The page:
Of the four medical marijuana dispensary districts awarded to Northeast Patients Group, the Thomaston facility on Route 1 will be the first priority, according to Division of Licensing and Regulatory Services Director Catherine Cobb of the Maine Department of Health and Human Services.

“We are finalizing our financing and preparing to build out the Thomaston site, with our eye on a late-spring opening,” Northeast Patients Group Executive Director Becky DeKeuster said in an e-mail Jan. 25.

The Thomaston Board of Appeals voted unanimously Aug. 3 to approve Northeast Patients Group’s request for a conditional use to operate a medical marijuana dispensary on Route 1. Code Enforcement Officer Peter Surek said the company may have to come back to the town for a building permit, depending on the renovations needed to the building.

Bill Bird owns the property at 149 New County Road where the dispensary has been proposed.

“NPG will work with our patients to identify ways that we can help support their health care plans, so the services we offer may vary slightly in each district,” DeKeuster said. “Whether that’s acupuncture, nutrition guidance, or some other type of service, we look forward to partnering with local providers to offer what our patients need.”

“The Thomaston site will likely start small, with under 10 staffers,” DeKeuster said. “We are ready to scale up as needed; people with a variety of backgrounds have been sending in resumes and our clients can expect to be served by a highly-trained, knowledgeable and compassionate staff. Those interested in a career with us can send in a resume with cover letter via a link at our website.”

“We will not grow on-site in Thomaston,” DeKeuster said. “For security purposes, we are not discussing our cultivation plans at this time.”

Cobb said the project in Thomaston has moved a little more slowly than anticipated. She noted that Northeast Patients Group is developing four dispensaries including Thomaston. In addition, it will need to develop a separate location to grow the marijuana, according to Cobb.

Northeast has been looking at a potential site in the town of Hermon for the growing operation. That town has been working on its regulations for medical marijuana facilities.

Cobb said Northeast plans to purchase a site to grow the marijuana, but she said she could not disclose the location of the growing site at this time.

She said she expects the company will start growing marijuana at the new site soon, possibly within the next 30 days. She said that will not be done in Thomaston.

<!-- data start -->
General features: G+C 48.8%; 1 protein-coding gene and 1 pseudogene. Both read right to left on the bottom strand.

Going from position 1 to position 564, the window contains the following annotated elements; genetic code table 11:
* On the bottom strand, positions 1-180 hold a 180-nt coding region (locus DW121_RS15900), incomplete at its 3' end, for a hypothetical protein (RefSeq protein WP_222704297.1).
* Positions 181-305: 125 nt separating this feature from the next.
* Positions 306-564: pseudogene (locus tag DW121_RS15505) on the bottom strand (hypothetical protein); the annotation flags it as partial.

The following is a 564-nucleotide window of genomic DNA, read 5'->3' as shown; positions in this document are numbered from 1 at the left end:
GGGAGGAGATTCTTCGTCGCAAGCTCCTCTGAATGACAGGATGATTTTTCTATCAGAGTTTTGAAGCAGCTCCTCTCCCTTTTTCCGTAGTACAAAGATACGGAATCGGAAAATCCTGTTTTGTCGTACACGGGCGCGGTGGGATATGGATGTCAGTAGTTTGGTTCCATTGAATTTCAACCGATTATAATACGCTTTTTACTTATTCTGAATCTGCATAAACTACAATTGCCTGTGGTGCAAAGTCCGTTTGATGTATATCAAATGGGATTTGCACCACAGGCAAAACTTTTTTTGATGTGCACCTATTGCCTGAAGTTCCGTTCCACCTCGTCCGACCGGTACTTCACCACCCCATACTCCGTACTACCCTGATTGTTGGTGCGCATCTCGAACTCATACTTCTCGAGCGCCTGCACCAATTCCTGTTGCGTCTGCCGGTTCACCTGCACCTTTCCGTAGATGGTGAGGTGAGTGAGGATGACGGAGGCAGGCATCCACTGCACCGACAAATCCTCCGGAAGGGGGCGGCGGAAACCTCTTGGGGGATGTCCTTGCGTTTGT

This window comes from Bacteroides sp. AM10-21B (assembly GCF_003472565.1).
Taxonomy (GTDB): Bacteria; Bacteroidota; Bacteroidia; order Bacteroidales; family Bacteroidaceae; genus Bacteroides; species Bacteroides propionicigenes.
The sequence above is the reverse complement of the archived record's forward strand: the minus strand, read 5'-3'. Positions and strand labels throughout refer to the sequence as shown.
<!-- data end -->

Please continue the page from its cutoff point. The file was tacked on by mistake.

“The plan was never to grow marijuana in Thomaston,” she said.

She said Thomaston was the first priority because the site would require the most construction out of the four the company is opening.

Northeast Patients Group’s board of directors met Friday and made some key decisions, Cobb said, which she expects will move the process along faster. She did not elaborate on those decisions.

DeKeuster said in previous comments that she was excited by the decision of the Thomaston board to approve the project.

“This is a significant step forward for the state of Maine,” she said. “This brings all of Maine one step closer to realizing what the citizens voted for.”

DeKeuster said this will provide another option for health care in the area. She said it will create some new jobs and serve as an economic stimulus. She said people coming into the community to access medication will stop for gas and food.

The Maine Department of Health and Human Services announced July 9 that Northeast Patients Group had been selected as the marijuana dispensary for the state’s District 4, which includes Knox, Lincoln, Sagadahoc and Waldo counties.

DeKeuster said her organization scored well in the state’s review process for several reasons. The group identified Thomaston as a potential location for the dispensary because it is central and accessible to patients.

She also said Northeast has a strong security plan for the facility, which exceeds the requirements for pharmacies.

It was important to the state that the dispensaries be run by nonprofit organizations. DeKeuster said any extra money the dispensary makes will be invested back into the program or into other health care services for clients, such as acupuncture. She added that after the dispensary becomes solvent, which she anticipates will be after the first couple of years, it will be able to give back to the community through donations to food banks, or even police and fire departments.

“It’s more than just a dispensary,” she said. “It’s a healing center.”

She envisions the facility offering a variety of therapies for patients.

DeKeuster said Maine has one of the clearest medical marijuana laws of any of the states that have approved it for that use. Under the law, a doctor cannot legally prescribe the drug, but the patient needs to get a certification or a note from a doctor saying the drug is needed or beneficial.

All medical marijuana patients will also have to register with the Maine Department of Health and Human Services. That department will have oversight of the dispensaries and inspect them.

DeKeuster said security will be tight. The growing is to be done in closed, locked facilities. She said the Thomaston dispensary will have “man trap” entries, or two locked doors at each entry. The facility will also be equipped with cameras and panic buttons.

Northeast Patients Group was also chosen to operate dispensaries in District 2 in Portland, District 5 in Waterville and District 6 in the Bangor area.

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